Through the day, the cat popped in and out of its den, giving us multiple sightings, sunning and preening itself in the open, while staring out into the vastness of its kingdom from his rocky throne. The horned larks were the only living things around that seemed to hate the presence of the cat and became agitated every time it showed itself, sometimes even diving close to its head, perhaps to irritate it.

That day, we were joined by ace filmmaker Sandesh Kadur, who was also there to try his luck with this elusive cat of the Trans-Himalaya. He managed fantastic footage of the cat through the various sightings that day. However, we did not observe much behaviour, except when the cat deposited its scat. Sandesh told us that just like the rhino’s midden, its scat served as a tool of communication. He also enlightened us on other aspects of the cat’s behaviour learnt from past encounters and through his friends working in the Mongolian steppe.  The data on the Pallas’s cat in India is limited. Most of the scientific data comes from the Central Asian steppe of Mongolia. I later learned from the Snow Leopard Conservancy that these cats had been recorded at multiple locations around Ladakh, always around marshes or lakes above a particular altitude. Camera trap records and other habitat data collected by the Conservancy, coupled with the interest shown by locals like Sonam Dorje of Hanle, is the start to a more complete understanding and conservation of the fabulous ribilik of the Trans-Himalaya.

That day, we were joined by ace filmmaker Sandesh Kadur, who was also there to try his luck with this elusive cat of the Trans-Himalaya. He managed fantastic footage of the cat through the various sightings that day. However, we did not observe much behaviour, except when the cat deposited its scat. Sandesh told us that just like the rhino’s midden, its scat served as a tool of communication. He also enlightened us on other aspects of the cat’s behaviour learnt from past encounters and through his friends working in the Mongolian steppe.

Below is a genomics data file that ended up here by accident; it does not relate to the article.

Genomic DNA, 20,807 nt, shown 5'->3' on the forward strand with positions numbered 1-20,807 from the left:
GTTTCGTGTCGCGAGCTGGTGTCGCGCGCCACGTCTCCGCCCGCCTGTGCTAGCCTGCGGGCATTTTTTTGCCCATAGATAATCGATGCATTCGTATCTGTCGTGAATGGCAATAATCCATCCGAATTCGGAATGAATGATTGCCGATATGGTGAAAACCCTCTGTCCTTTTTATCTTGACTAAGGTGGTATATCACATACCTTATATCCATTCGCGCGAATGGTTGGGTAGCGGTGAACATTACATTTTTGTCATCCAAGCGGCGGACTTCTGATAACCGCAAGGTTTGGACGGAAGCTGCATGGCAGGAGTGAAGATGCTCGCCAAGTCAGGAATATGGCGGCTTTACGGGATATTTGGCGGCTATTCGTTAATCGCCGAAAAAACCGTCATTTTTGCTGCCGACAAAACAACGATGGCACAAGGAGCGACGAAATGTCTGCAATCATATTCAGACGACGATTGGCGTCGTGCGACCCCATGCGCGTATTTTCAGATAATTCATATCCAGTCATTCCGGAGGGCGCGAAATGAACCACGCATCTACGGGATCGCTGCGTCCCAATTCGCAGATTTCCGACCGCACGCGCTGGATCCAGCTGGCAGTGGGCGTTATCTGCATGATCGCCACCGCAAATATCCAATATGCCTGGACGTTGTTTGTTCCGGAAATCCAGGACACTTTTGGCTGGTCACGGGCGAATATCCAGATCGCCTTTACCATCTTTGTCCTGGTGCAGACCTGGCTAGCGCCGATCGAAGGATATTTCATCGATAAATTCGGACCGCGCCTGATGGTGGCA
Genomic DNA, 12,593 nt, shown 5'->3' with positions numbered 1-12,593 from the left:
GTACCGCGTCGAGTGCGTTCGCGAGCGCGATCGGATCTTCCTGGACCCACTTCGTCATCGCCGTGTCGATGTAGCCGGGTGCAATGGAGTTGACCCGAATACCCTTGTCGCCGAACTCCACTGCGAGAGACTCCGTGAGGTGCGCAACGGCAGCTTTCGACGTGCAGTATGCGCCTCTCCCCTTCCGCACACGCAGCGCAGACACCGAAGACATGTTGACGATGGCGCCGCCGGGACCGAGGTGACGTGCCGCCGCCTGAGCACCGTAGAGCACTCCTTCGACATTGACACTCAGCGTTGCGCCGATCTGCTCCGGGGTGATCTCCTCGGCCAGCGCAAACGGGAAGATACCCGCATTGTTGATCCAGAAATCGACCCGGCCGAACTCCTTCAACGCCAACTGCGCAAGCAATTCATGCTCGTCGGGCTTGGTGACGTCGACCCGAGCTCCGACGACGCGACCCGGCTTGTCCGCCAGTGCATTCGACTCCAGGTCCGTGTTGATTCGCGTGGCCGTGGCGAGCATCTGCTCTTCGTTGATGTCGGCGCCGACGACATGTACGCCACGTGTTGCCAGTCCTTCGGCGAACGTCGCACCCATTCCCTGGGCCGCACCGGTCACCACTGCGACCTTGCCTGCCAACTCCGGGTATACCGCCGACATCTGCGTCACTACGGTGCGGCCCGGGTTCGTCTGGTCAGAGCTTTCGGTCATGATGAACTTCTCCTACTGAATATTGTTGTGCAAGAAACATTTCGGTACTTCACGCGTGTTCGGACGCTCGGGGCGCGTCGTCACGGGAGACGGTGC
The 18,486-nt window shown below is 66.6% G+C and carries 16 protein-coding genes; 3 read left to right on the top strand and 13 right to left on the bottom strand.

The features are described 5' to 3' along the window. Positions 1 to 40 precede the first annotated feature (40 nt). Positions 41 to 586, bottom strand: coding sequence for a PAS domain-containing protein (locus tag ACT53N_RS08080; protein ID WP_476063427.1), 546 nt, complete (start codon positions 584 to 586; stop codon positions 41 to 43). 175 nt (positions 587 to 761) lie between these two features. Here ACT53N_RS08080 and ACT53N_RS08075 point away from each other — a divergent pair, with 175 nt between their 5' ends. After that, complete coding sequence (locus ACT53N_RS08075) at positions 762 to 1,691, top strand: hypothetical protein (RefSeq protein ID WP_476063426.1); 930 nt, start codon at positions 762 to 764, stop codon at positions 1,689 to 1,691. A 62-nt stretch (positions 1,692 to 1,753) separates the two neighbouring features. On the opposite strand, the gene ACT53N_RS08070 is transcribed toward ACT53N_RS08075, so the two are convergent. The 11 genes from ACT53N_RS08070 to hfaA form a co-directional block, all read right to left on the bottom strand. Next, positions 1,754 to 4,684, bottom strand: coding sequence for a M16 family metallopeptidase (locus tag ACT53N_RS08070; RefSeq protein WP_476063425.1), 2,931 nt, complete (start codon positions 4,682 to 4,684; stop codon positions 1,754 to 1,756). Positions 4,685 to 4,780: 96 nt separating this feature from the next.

The data on the Pallas’s cat in India is limited. Most of the scientific data comes from the Central Asian steppe of Mongolia. I later learned from the Snow Leopard Conservancy that these cats had been recorded at multiple locations around Ladakh, always around marshes or lakes above a particular altitude. Camera trap records and other habitat data collected by the Conservancy, coupled with the interest shown by locals like Sonam Dorje of Hanle, is the start to a more complete understanding and conservation of the fabulous ribilik of the Trans-Himalaya.

Surya Ramachandran
Surya Ramachandran

is an award-winning naturalist and has co-authored Photographic Field Guide: Wildlife of Central India. He currently lives in Ladakh and moves to Nilgiris during the Monsoons.